As a general rule, we feel better when we do our creative work than when we don’t.
We may procrastinate, we may drag our heels. And once we actually do get down to work, we may find it tiring, even frustrating. But even then, we can at least walk away with a feeling of satisfaction for having taken the time and energy to let our creative spirit loose for a bit, and that’s always a good feeling.
Except when it isn’t.
There are times when you conclude a session feeling a little moody, even depressed. You may have have been wonderfully productive, and created some work you’re actually proud of, but there’s still a certain heaviness you can’t quite shake. I’ve been confused by this many times, and have come to believe that it’s a natural and predictable (if annoying) by-product of the creative process.
When you’re working at your best, your whole self is involved, and your creative side is drawing on all parts of who you are. And that’s a good thing. The trouble is, you sometimes stir up some dust in the infrequently visited parts of your psyche and that can leave you with, for lack of a better term, a kind of amorphous feeling of ooginess.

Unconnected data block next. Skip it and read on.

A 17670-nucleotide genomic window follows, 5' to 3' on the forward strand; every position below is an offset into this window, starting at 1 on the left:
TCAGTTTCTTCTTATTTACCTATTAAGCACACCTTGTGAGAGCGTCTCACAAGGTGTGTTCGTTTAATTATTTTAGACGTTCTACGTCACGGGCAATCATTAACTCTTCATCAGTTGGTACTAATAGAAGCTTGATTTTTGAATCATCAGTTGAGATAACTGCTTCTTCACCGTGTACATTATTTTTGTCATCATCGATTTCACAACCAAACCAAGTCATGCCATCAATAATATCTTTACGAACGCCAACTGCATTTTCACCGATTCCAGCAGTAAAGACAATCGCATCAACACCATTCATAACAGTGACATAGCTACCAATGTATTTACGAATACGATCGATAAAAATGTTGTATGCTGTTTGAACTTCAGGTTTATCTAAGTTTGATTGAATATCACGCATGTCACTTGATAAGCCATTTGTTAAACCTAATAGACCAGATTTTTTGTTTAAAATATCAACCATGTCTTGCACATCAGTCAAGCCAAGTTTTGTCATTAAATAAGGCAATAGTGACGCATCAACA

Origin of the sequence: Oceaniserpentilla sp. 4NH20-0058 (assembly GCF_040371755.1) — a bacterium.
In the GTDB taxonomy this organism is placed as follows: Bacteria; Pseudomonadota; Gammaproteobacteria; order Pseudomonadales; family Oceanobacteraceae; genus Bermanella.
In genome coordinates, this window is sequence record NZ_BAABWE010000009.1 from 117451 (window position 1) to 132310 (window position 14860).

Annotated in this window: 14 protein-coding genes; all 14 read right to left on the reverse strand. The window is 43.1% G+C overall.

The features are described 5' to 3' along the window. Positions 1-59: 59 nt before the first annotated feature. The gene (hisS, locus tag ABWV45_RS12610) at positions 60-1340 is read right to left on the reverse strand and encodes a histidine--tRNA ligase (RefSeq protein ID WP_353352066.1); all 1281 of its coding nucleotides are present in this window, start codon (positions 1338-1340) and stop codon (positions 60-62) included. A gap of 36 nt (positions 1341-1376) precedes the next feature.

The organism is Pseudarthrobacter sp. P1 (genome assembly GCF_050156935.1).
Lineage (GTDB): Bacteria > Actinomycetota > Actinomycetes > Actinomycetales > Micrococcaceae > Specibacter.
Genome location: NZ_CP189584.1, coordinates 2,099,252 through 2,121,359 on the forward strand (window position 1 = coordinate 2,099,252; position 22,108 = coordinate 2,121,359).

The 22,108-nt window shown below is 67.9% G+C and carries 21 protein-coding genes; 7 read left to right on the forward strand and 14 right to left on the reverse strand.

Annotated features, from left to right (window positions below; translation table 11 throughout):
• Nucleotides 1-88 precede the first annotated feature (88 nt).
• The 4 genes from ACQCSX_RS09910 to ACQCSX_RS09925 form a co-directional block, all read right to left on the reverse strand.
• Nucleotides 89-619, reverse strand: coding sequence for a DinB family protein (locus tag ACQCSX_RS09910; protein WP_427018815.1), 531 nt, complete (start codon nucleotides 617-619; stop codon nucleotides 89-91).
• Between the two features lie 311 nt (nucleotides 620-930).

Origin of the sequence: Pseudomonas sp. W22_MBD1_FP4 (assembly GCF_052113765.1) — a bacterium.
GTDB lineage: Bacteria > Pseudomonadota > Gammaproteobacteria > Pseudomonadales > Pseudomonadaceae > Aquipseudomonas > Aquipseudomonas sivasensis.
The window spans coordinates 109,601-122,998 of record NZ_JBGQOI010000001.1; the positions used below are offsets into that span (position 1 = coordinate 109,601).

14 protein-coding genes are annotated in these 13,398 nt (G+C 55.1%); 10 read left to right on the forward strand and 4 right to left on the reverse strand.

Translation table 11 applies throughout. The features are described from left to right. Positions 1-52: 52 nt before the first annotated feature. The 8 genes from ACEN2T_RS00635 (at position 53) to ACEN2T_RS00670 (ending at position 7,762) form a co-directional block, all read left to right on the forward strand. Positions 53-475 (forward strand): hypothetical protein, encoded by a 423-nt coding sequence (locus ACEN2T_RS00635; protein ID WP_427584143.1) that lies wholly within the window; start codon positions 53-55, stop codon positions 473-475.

Oddly enough, this is actually good news, if a little hard to take. It means that you’re not just scratching the surface. You’re doing some good, deep work that’s actually involving your whole soul. The more vulnerable you feel, the more true your work probably is.
More good news: if this is happening to you, you have license to be extra kind to yourself. Go for the comfort foods, the cheesy movies, some quality time with your favorite people, or whatever works for you. You did some good work and got to some interesting places, so indulge yourself a little and just ride the feelings out. They’ll pass.
At least until next time.